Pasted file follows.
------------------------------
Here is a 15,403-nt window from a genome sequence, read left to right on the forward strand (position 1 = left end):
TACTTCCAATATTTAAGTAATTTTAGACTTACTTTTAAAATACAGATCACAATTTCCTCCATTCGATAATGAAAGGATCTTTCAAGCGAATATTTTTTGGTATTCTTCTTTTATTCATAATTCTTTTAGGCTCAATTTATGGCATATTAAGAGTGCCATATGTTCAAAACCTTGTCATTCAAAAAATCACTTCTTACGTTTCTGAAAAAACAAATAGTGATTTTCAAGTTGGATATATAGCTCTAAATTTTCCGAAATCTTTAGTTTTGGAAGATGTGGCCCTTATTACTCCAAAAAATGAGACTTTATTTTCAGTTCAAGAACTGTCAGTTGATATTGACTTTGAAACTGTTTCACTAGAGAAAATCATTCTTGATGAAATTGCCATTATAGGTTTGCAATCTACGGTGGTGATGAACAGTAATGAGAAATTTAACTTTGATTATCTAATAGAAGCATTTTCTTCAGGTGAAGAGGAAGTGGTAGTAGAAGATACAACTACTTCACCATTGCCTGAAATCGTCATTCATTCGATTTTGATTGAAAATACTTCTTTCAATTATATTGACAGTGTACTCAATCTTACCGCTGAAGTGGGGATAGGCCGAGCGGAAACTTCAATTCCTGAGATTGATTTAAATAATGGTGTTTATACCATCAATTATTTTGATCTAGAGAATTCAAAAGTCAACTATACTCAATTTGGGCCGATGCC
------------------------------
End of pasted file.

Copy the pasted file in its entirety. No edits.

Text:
Here is a 15,403-nt window from a genome sequence, read left to right on the forward strand (position 1 = left end):
TACTTCCAATATTTAAGTAATTTTAGACTTACTTTTAAAATACAGATCACAATTTCCTCCATTCGATAATGAAAGGATCTTTCAAGCGAATATTTTTTGGTATTCTTCTTTTATTCATAATTCTTTTAGGCTCAATTTATGGCATATTAAGAGTGCCATATGTTCAAAACCTTGTCATTCAAAAAATCACTTCTTACGTTTCTGAAAAAACAAATAGTGATTTTCAAGTTGGATATATAGCTCTAAATTTTCCGAAATCTTTAGTTTTGGAAGATGTGGCCCTTATTACTCCAAAAAATGAGACTTTATTTTCAGTTCAAGAACTGTCAGTTGATATTGACTTTGAAACTGTTTCACTAGAGAAAATCATTCTTGATGAAATTGCCATTATAGGTTTGCAATCTACGGTGGTGATGAACAGTAATGAGAAATTTAACTTTGATTATCTAATAGAAGCATTTTCTTCAGGTGAAGAGGAAGTGGTAGTAGAAGATACAACTACTTCACCATTGCCTGAAATCGTCATTCATTCGATTTTGATTGAAAATACTTCTTTCAATTATATTGACAGTGTACTCAATCTTACCGCTGAAGTGGGGATAGGCCGAGCGGAAACTTCAATTCCTGAGATTGATTTAAATAATGGTGTTTATACCATCAATTATTTTGATCTAGAGAATTCAAAAGTCAACTATACTCAATTTGGGCCGATGCC